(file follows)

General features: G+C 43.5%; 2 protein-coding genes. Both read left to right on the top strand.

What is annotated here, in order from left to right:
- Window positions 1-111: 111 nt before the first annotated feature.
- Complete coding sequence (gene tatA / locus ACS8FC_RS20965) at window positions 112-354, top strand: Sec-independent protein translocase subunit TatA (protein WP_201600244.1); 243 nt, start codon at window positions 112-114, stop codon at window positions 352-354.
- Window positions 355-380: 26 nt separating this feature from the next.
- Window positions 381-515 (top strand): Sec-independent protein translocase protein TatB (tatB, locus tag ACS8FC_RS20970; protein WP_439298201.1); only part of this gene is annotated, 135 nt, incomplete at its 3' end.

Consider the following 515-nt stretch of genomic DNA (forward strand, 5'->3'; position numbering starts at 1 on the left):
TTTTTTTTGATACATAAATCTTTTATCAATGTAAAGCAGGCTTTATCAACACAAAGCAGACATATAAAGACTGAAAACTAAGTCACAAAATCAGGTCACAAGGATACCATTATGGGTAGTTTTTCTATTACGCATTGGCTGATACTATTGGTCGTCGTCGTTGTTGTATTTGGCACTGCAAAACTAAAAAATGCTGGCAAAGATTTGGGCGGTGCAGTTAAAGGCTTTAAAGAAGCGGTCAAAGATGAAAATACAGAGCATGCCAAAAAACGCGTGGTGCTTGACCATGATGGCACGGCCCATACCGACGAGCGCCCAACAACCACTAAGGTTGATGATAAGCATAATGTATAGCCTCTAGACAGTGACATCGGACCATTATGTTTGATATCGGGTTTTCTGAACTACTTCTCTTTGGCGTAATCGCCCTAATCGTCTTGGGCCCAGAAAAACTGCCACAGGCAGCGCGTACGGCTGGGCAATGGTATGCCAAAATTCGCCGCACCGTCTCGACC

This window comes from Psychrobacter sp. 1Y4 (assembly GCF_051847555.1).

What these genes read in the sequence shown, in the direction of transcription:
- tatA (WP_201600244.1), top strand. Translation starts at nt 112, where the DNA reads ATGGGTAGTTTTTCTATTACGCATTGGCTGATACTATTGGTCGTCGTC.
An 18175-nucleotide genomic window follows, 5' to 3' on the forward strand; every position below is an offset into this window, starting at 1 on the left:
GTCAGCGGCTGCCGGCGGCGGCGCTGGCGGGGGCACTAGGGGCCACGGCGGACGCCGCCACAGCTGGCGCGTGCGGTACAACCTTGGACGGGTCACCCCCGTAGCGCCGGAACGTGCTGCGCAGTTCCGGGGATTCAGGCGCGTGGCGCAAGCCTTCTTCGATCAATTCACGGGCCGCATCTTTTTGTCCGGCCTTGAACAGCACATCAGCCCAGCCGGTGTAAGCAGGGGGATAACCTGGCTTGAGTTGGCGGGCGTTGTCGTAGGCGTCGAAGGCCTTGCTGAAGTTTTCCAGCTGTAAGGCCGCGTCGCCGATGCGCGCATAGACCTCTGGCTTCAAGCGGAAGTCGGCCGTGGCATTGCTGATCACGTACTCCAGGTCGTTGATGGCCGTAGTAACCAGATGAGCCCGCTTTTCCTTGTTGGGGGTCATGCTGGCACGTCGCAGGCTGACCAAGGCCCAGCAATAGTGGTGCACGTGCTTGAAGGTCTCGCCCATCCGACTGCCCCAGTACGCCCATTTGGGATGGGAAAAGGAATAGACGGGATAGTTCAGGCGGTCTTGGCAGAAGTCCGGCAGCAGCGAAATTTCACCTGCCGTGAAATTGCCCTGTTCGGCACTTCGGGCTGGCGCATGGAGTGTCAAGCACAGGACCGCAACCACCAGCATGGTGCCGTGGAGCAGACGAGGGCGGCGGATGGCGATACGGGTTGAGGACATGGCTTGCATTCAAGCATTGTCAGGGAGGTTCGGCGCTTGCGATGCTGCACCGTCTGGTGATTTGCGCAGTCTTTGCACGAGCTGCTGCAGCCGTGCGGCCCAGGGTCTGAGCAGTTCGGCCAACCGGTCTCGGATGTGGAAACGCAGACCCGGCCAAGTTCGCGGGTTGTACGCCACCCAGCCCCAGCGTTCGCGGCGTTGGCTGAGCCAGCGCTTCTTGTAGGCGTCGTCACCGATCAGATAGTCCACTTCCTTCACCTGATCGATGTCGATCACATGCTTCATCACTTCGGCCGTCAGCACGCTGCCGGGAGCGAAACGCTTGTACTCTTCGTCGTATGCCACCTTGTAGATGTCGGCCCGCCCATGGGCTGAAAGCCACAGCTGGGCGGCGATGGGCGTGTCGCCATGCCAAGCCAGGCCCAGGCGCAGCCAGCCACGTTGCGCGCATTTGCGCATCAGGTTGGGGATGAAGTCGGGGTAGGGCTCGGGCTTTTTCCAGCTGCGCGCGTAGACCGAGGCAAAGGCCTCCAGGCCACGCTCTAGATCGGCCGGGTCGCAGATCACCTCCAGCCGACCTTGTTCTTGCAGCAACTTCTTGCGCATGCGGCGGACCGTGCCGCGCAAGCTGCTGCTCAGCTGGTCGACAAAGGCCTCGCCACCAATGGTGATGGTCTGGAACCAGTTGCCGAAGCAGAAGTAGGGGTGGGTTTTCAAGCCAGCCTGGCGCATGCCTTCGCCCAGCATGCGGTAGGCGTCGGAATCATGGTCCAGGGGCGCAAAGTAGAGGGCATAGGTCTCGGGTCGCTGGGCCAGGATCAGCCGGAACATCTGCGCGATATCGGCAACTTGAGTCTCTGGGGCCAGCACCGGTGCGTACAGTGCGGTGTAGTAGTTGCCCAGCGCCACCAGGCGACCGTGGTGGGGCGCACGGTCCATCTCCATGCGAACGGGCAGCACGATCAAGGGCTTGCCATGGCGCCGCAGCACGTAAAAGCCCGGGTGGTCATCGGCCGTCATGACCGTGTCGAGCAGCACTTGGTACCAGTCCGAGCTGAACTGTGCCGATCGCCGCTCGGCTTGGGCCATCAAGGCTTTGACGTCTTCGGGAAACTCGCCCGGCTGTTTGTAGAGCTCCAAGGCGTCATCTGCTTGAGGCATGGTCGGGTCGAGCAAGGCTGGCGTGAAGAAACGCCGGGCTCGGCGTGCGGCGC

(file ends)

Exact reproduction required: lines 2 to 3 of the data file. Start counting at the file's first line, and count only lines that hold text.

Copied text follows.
What is annotated here, in order from left to right:
- Window positions 1-111: 111 nt before the first annotated feature.